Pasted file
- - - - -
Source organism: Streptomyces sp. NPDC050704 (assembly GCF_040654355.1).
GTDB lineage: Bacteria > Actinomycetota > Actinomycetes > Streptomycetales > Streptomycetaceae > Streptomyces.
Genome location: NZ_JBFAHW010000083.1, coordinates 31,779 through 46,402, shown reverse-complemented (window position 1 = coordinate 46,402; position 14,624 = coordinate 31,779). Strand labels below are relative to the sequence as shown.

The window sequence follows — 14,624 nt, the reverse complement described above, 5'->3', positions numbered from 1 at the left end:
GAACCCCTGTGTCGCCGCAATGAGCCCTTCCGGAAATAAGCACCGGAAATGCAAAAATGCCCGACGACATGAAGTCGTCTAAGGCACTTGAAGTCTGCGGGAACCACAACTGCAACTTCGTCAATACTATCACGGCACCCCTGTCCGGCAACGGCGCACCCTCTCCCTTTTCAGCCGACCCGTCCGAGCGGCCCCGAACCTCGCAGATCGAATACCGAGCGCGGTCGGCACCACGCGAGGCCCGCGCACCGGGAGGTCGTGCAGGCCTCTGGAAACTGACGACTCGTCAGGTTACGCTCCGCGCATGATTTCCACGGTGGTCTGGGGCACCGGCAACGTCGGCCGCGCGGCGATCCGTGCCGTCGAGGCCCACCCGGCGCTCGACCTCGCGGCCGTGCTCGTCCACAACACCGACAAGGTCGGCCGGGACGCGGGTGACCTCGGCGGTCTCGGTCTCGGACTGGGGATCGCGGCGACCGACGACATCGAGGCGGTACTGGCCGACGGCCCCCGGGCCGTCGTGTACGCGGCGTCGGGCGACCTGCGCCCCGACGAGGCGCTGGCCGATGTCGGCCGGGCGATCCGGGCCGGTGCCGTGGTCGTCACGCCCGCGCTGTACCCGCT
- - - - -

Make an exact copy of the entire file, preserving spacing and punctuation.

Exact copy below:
Source organism: Streptomyces sp. NPDC050704 (assembly GCF_040654355.1).
GTDB lineage: Bacteria > Actinomycetota > Actinomycetes > Streptomycetales > Streptomycetaceae > Streptomyces.
Genome location: NZ_JBFAHW010000083.1, coordinates 31,779 through 46,402, shown reverse-complemented (window position 1 = coordinate 46,402; position 14,624 = coordinate 31,779). Strand labels below are relative to the sequence as shown.

The window sequence follows — 14,624 nt, the reverse complement described above, 5'->3', positions numbered from 1 at the left end:
GAACCCCTGTGTCGCCGCAATGAGCCCTTCCGGAAATAAGCACCGGAAATGCAAAAATGCCCGACGACATGAAGTCGTCTAAGGCACTTGAAGTCTGCGGGAACCACAACTGCAACTTCGTCAATACTATCACGGCACCCCTGTCCGGCAACGGCGCACCCTCTCCCTTTTCAGCCGACCCGTCCGAGCGGCCCCGAACCTCGCAGATCGAATACCGAGCGCGGTCGGCACCACGCGAGGCCCGCGCACCGGGAGGTCGTGCAGGCCTCTGGAAACTGACGACTCGTCAGGTTACGCTCCGCGCATGATTTCCACGGTGGTCTGGGGCACCGGCAACGTCGGCCGCGCGGCGATCCGTGCCGTCGAGGCCCACCCGGCGCTCGACCTCGCGGCCGTGCTCGTCCACAACACCGACAAGGTCGGCCGGGACGCGGGTGACCTCGGCGGTCTCGGTCTCGGACTGGGGATCGCGGCGACCGACGACATCGAGGCGGTACTGGCCGACGGCCCCCGGGCCGTCGTGTACGCGGCGTCGGGCGACCTGCGCCCCGACGAGGCGCTGGCCGATGTCGGCCGGGCGATCCGGGCCGGTGCCGTGGTCGTCACGCCCGCGCTGTACCCGCT